What would the euro do without bullish, but seemingly soulless rumors? Politicos recurred once more to the rhetoric everybody in the FX community knows. Fresh news is sorely needed, or better said, solid ones. Greece and Spain have retired from the headlinesâ€¦ temporarily. The European Commission has ruled out further austerity measures in Rajoyâ€™s country and Greece continues in a dangerous wait-and-see mode, while its politicians struggle to bring calm to the house. But the main catalyst was the preliminary GDP figures in the euro zone during the third quarter. This last contraction has confirmed that the 17-nation bloc has slipped back into recession, and of course, it does not bode well for the economic activity prints of the fourth quarter.
Todayâ€™s euro docket lacks of relevance and glamor. Maybe industrial production across the pond would ignite some reaction in EUR/USD via the greenback, in a context where the US â€˜fiscal cliffâ€™ is waking up more and more concerns every day among market participants.
â€¦ How realistic is 1.2750?
More relevant than 1.2750 are the levels around 1.2800, where the 200-day moving average sits, apart from its condition of psychological barrier.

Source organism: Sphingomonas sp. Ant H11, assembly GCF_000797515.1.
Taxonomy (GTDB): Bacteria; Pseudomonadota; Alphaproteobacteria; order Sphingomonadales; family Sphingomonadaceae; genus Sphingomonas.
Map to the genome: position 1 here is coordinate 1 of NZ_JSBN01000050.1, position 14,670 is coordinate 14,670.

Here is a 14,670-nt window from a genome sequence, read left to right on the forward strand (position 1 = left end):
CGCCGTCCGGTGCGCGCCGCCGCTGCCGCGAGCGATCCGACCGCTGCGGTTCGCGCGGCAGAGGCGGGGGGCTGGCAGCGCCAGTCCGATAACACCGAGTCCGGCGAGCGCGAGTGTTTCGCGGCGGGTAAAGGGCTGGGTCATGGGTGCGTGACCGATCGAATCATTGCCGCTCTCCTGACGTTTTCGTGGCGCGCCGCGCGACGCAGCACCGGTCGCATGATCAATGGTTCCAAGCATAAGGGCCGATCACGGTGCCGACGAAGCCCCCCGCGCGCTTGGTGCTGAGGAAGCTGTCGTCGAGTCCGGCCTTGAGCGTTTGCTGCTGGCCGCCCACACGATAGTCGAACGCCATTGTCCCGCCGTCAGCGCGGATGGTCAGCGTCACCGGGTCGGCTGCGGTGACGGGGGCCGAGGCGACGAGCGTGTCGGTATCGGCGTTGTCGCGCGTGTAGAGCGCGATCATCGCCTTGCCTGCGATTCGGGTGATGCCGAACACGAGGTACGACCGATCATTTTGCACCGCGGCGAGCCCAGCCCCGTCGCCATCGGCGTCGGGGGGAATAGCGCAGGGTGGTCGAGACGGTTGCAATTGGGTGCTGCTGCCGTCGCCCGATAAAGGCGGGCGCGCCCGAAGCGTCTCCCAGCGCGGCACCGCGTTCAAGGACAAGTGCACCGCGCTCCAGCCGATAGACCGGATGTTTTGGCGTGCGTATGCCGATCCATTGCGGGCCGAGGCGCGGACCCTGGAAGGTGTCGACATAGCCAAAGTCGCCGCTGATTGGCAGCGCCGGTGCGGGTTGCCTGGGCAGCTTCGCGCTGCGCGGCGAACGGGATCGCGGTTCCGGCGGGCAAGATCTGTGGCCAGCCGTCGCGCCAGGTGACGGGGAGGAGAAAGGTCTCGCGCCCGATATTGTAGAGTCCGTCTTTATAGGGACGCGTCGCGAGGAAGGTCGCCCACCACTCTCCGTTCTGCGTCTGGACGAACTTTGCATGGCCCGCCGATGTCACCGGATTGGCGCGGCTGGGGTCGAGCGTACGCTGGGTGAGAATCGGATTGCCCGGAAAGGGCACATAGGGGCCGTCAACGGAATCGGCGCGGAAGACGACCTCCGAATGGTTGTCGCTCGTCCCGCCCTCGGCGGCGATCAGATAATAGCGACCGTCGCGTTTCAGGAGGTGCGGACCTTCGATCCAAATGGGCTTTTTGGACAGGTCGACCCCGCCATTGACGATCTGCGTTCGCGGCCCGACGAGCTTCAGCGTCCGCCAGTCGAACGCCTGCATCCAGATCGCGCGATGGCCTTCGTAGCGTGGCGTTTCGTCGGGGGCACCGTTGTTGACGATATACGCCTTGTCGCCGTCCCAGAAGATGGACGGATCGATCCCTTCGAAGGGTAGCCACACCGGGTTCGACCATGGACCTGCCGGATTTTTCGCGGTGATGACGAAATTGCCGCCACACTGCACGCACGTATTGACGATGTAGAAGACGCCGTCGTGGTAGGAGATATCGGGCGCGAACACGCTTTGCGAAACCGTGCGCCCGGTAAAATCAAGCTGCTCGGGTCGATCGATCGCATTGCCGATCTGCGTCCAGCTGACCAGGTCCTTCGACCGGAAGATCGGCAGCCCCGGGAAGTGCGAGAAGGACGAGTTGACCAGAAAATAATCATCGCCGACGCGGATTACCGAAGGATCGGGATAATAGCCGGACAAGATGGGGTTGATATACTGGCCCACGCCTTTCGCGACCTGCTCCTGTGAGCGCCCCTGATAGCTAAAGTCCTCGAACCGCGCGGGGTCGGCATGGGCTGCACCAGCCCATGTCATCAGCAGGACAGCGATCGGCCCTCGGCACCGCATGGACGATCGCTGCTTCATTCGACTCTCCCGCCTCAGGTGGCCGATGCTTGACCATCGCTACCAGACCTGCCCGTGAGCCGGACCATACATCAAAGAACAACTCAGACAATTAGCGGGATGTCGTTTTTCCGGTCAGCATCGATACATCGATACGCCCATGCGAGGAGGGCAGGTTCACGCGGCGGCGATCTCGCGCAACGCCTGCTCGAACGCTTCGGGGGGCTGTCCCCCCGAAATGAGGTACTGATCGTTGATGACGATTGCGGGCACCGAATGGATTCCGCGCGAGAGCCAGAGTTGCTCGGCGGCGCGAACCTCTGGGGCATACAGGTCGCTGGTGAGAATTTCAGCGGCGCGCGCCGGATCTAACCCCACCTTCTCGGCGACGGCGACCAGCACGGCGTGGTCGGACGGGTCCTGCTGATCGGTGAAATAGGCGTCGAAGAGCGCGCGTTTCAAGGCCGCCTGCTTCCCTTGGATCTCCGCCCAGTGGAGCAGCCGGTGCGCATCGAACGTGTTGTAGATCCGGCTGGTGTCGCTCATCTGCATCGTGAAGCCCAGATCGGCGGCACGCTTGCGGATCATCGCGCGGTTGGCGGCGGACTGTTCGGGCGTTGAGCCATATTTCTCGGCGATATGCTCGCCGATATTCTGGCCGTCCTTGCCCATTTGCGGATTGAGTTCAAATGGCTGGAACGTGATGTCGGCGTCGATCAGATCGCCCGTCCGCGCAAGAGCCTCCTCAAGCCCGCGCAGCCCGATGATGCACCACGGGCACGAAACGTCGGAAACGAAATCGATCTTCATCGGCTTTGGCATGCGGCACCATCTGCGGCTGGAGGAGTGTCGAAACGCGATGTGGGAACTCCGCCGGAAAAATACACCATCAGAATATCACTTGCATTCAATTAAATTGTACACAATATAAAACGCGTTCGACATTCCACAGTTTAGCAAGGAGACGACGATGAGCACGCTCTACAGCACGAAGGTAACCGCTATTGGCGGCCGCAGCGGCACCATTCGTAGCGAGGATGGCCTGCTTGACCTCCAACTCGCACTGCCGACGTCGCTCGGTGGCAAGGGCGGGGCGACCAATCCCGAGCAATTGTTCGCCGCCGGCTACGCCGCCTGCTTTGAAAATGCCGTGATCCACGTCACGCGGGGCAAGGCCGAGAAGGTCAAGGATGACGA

Axel Rudolph, Currency Strategist at Commerzbank, assesses the cross would struggle to surpass the area of 1.2800, adding that upsides would find strong resistance in the 1.2877/93 region (short term downtrend and 55-day moving average). â€œWe remain overall negative. Last week EUR/USD broke down from a symmetrical triangle which offers a downside measured target to 1.2483â€.
In the meantime, the Bullish Percentage Index developed by researchers at FXstreet.com has just printed above the 50% threshold. At the moment, the BPI is showing that 63.16% of euro-based pairs are on bullish mode, according to point and figure patterns.
â€¦ Moving forward to Monday
Extremely light docket awaits investors on Monday in both Europe and the US, as EMU Construction Output and Existing Home Sales in the latter are due.
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